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In heraldry, a badge is an emblem or personal device used to indicate allegiance to or property of an individual or family.

Physical badges were common in the Middle Ages particularly in England. They would be made of base metal and worn on the clothing of the followers of the person in question. This might be in battle or in other contexts where allegiance was displayed. The badge would also be embroidered or appliqued on standards, horse trappings, livery uniforms, and other belongings.

Medieval usage


In the fourteenth, fifteenth, and sixteenth centuries, well-known badges were borne by the followers, retainers, dependants, and partisans of famous and powerful personages and houses, precisely because they were known and understood. (In contrast, the coat of arms was used exclusively by the individual to whom it belonged.)

Badges are occasionally taken from a charge in the bearer's coat of arms, or they have a more or less direct reference to those charges. More often, badges commemorated some remarkable exploit, illustrated a family or feudal alliance, or indicated some territorial rights or pretensions. Some badges are rebuses, making a pun or play-on-words of the owner's name.

It was not uncommon for the same personage or family to use more than one badge; and, on the other hand, two or more badges were often borne in combination, to form a single compound device.


By the later sixteenth century, allegorical badges called impresa were adopted by individuals as part of an overall programme of theatrical disguise for a specific event or series of events, such as the fancy dress jousts of the Elizabethan era typified by the Accession Day tilts.

Famous badges

Royal badges of English, and later British Monarchs

  • William II - a flower of five foils
  • Henry I - a flower of eight foils
  • Stephen - a flower of seven foils; a Sagittarius; a Plume of Ostrich Feathers; Motto: "Vi nulla invertitur ordo" (No force alters their fashion)
  • Henry II - the Planta-genista; an Escarbuncle; a Sword and Olive branch
  • Richard I - a star of thirteen rays and a crescent; a star issuing from a crescent; a mailed arm grasping a broken lance, with the motto “Christo Duce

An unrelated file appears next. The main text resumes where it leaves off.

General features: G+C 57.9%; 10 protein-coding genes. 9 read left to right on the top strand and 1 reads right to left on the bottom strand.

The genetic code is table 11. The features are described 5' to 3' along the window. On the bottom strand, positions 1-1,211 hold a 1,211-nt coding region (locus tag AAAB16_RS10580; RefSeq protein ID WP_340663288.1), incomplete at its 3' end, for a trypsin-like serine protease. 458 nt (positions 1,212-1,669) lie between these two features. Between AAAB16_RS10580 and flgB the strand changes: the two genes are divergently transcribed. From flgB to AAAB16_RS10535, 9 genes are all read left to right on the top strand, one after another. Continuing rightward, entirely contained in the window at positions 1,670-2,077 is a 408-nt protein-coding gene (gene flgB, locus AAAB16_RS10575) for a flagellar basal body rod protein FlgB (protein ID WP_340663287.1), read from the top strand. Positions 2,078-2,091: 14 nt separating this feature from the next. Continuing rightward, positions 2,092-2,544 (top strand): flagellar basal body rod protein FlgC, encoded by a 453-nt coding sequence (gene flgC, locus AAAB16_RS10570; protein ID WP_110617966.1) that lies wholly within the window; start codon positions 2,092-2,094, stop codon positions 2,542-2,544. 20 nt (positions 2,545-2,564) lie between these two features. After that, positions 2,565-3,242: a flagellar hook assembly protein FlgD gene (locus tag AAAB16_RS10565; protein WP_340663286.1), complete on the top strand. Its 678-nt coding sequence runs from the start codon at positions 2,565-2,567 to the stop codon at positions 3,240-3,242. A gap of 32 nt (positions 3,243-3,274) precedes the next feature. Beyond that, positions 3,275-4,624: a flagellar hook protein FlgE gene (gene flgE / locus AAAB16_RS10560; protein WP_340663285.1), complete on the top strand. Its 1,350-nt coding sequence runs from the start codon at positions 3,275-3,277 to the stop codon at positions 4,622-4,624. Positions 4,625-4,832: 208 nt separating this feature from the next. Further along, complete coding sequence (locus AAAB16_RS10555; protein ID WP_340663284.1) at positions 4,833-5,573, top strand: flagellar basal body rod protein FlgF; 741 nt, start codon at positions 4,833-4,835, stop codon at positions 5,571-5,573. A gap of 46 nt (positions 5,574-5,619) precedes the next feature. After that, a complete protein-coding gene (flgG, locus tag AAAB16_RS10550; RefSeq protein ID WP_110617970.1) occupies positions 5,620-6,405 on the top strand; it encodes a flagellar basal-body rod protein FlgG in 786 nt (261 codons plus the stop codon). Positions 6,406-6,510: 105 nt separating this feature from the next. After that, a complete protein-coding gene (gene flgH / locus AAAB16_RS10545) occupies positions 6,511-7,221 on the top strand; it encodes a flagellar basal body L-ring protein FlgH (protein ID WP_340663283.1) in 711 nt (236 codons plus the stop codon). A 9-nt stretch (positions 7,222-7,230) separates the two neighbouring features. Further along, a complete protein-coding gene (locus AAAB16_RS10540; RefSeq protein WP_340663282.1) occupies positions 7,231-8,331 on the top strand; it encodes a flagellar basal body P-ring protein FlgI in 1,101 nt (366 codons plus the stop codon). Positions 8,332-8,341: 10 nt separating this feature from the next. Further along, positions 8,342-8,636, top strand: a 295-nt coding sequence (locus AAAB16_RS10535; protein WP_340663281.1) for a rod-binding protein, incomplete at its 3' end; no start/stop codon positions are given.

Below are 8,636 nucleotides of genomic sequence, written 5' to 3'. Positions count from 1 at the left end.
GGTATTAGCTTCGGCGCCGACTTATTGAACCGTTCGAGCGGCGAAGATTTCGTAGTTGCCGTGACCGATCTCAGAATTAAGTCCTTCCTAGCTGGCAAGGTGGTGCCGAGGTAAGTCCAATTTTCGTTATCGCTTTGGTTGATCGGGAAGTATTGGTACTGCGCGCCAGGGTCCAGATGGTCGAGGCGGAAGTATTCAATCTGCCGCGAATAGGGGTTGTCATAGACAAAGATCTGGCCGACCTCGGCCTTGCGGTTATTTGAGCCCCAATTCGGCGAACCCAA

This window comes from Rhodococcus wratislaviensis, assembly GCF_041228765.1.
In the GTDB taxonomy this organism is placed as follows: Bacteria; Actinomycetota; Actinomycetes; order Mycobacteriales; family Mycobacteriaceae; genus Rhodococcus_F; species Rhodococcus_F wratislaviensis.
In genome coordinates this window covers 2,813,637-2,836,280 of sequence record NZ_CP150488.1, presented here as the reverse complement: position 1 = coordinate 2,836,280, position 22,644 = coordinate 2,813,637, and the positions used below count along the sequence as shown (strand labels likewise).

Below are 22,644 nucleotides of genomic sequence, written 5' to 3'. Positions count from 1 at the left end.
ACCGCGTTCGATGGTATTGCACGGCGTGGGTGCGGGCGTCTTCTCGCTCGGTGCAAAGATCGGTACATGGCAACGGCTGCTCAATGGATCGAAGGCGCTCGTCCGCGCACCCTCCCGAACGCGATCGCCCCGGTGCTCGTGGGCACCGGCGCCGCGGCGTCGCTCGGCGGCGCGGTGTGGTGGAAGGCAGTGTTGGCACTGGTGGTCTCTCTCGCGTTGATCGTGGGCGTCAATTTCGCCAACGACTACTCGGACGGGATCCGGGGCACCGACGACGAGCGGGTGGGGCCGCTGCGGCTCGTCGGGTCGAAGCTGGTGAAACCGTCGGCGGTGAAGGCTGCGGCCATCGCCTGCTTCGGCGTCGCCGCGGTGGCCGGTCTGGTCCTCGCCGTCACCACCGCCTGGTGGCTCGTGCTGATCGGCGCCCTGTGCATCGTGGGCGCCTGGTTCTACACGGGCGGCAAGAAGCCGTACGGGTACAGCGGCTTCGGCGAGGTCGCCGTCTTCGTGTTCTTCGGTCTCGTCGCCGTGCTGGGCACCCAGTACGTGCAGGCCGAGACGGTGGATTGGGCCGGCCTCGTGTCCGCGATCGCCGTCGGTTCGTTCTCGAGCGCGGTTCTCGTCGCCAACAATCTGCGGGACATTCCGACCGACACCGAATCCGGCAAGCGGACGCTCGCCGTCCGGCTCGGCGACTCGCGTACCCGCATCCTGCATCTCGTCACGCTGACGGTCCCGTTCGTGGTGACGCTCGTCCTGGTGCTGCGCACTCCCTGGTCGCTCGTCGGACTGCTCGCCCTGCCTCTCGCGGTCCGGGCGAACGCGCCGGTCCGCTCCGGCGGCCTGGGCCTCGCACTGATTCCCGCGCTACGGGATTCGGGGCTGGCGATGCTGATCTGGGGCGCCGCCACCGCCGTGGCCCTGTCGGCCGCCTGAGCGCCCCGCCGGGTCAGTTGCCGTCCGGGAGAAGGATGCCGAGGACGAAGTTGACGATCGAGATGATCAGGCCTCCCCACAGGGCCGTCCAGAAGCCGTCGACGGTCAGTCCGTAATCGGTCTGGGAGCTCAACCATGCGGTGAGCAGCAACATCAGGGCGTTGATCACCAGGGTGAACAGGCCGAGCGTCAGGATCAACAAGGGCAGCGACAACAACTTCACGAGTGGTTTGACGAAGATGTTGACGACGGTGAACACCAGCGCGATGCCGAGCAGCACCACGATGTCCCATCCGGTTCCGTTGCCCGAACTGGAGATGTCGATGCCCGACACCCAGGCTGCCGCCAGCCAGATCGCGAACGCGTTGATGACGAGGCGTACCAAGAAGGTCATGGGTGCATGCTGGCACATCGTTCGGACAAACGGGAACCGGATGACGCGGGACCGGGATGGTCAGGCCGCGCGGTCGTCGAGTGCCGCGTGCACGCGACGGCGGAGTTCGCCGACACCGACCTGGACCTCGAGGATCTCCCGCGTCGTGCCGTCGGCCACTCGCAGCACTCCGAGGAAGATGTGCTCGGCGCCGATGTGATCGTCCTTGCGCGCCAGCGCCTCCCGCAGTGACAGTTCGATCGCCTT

• John and Henry III - a star issuing from a crescent
  • Edward I - a heraldic rose or, stalked ppr
  • Edward II - a castle of Castile:
  • Edward III - a Fleur-de-Lys; a Sword; a falcon; a Gryphon; a the Stock (stump) of a tree; rays issuing from a cloud
  • Richard II - a White Hart lodged; the Stock (stump) of a tree; a white falcon; a Sun in Splendor; a Sun Clouded
  • Henry IV - the Monogram (cypher) SS; a crowned eagle; an eagle displayed; a white swan; a red rose; a Columbine flower; a fox’s tail; a crowned panther; the Stock (stump) of a tree; a Crescent:
  • Joan I of Navarre - an ermine or genet
  • Henry V - a fire-beacon; a white swan gorged and chained; a chained antelope
  • Henry VI - two ostrich feathers in Saltire; a chained antelope; a panther
  • Edward IV - a white rose en Soleil; a white wolf and white lion; a white Hart; a black dragon and black bull; a falcon and Fetter-lock; the Sun in Splendor:
  • Henry VII - a Rose of York and Lancaster; a Portcullis and a Fleur-de-Lis, all of them crowned; a red dragon; a white greyhound; a Hawthorn Bush and Crown, with the cypher H.R.
  • Henry VIII - the same, without the Hawthorn Bush and with a White Cockrel
  • Edward VI - a Tudor Rose; the sun in splendor:
  • Mary I - a Tudor Rose impaling a pomegranate, also impaling a Sheath of Arrows, ensigned with a Crown, and surrounded with Rays; a pomegranate
  • Elizabeth I - a Tudor Rose, with the motto, "Rosa sine Spina" (a Rose without a Thorn); a crowned falcon and sceptre; her motto, "Semper Eadem" (Always the same)
  • James I - a thistle; a thistle and rose dimidiated and Crowned, with the motto, "Beati Pacifici" (Blessed are the peacemakers)
  • Charles I, Charles II and James II - same as James I, without his motto
  • Anne - a rose-branch and a thistle growing from one branch

With the accession of the House of Hanover in the early eighteenth century, personal badges ceased to be borne by British monarchs (replaced by Royal Cyphers), though historical badges continue to be used for various purposes as part of royal symbolism (such as the titles of pursuivants in the College of Armsmarker).


Heraldic badges fell into disuse after the Middle Ages but were revived by the College of Armsmarker in 1906 by Alfred Scott-Gatty, and have since then often been included in new grants of arms, in addition to the traditional grant of the coat of arms. Whether or not they are so granted is at the option of the grantee, who pays a higher fee if they are. When granted, the badge is typically illustrated on the letters patent containing the grant of arms, and upon a heraldic standard (flag).

See also


  1. An example of a modern badge.

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